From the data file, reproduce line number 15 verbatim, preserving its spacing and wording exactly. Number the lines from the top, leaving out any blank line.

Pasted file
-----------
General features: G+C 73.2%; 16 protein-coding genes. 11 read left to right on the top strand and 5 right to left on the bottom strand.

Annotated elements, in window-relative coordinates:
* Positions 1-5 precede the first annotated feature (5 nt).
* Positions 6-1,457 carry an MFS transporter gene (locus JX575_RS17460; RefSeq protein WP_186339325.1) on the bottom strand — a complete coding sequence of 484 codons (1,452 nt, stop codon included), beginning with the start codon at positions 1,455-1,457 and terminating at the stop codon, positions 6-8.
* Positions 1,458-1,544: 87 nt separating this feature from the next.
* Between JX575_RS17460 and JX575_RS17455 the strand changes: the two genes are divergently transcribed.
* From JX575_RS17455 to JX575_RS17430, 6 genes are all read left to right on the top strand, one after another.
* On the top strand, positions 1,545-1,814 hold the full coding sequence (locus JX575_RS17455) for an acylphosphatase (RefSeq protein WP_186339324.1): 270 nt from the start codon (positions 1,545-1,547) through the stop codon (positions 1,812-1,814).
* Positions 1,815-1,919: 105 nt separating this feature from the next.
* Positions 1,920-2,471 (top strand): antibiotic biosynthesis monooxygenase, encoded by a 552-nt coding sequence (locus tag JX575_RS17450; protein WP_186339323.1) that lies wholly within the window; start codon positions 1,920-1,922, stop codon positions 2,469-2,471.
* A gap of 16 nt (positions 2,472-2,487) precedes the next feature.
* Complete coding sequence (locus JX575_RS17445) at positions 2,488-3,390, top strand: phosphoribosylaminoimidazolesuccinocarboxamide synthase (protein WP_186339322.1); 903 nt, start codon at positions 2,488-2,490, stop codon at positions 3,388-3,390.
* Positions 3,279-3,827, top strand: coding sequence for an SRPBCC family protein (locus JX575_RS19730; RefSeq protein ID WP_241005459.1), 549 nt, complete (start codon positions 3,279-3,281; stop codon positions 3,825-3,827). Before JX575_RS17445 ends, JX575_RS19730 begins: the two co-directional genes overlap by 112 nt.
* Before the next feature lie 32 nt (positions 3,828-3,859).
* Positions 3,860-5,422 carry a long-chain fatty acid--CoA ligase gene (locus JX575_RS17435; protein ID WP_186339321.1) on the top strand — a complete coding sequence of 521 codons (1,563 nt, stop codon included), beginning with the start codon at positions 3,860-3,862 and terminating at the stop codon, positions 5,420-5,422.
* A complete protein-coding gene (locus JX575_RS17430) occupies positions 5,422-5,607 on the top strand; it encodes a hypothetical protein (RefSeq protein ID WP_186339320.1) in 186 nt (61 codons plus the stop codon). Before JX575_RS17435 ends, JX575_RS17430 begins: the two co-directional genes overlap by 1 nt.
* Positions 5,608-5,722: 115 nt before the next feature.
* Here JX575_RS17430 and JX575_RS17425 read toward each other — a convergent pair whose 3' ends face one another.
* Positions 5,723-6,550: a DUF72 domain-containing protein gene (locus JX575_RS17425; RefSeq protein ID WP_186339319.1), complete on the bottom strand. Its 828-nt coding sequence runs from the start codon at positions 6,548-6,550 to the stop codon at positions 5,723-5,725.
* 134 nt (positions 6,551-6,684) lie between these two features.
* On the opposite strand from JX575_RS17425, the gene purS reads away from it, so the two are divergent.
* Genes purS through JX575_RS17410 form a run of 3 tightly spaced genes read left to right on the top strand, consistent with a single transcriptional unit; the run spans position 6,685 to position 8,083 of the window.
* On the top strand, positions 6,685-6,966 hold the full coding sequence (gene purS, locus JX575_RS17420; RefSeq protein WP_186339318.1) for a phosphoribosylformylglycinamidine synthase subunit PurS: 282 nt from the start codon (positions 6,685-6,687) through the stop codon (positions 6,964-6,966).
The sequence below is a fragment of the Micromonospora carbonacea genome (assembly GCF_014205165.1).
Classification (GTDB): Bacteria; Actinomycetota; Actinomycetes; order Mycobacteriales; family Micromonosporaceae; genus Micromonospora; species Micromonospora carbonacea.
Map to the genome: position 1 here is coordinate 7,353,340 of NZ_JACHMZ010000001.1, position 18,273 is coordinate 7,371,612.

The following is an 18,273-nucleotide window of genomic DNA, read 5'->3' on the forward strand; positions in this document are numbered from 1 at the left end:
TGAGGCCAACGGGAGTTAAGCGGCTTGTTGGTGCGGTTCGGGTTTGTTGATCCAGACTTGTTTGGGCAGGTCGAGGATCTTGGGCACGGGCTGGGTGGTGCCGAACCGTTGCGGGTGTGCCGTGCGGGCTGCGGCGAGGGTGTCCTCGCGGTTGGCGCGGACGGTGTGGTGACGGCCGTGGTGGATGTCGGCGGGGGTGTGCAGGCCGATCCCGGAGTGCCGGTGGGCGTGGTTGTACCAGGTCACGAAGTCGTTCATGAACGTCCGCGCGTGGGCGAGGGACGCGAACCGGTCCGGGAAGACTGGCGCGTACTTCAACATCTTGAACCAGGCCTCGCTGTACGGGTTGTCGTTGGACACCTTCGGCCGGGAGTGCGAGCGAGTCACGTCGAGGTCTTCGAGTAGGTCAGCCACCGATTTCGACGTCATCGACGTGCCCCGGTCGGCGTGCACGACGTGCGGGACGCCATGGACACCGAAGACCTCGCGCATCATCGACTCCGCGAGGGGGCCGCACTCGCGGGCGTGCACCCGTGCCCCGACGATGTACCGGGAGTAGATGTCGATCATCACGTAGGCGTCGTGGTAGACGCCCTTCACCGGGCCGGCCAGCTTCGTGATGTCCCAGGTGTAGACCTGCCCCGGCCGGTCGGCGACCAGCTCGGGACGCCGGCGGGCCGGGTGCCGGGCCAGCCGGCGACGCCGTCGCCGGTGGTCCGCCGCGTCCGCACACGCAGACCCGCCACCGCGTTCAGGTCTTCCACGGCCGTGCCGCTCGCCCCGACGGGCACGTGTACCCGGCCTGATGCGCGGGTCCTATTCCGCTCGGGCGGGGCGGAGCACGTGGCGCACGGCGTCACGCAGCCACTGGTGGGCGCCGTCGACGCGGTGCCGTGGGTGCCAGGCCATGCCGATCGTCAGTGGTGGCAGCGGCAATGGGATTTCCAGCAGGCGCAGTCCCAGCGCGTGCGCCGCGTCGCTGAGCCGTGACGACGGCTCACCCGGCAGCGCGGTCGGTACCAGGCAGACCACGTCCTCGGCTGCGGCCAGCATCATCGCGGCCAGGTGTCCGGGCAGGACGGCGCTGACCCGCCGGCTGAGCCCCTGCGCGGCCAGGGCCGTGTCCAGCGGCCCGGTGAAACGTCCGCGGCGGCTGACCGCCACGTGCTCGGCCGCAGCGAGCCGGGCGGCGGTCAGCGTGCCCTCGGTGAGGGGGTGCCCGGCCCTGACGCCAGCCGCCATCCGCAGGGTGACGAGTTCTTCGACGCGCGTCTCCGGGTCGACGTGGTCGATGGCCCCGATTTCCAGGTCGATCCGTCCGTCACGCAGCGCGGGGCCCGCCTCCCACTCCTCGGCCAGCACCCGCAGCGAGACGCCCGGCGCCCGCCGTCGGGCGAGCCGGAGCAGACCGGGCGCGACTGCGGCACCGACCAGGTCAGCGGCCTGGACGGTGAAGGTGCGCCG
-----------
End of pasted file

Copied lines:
* Positions 3,860-5,422 carry a long-chain fatty acid--CoA ligase gene (locus JX575_RS17435; protein ID WP_186339321.1) on the top strand — a complete coding sequence of 521 codons (1,563 nt, stop codon included), beginning with the start codon at positions 3,860-3,862 and terminating at the stop codon, positions 5,420-5,422.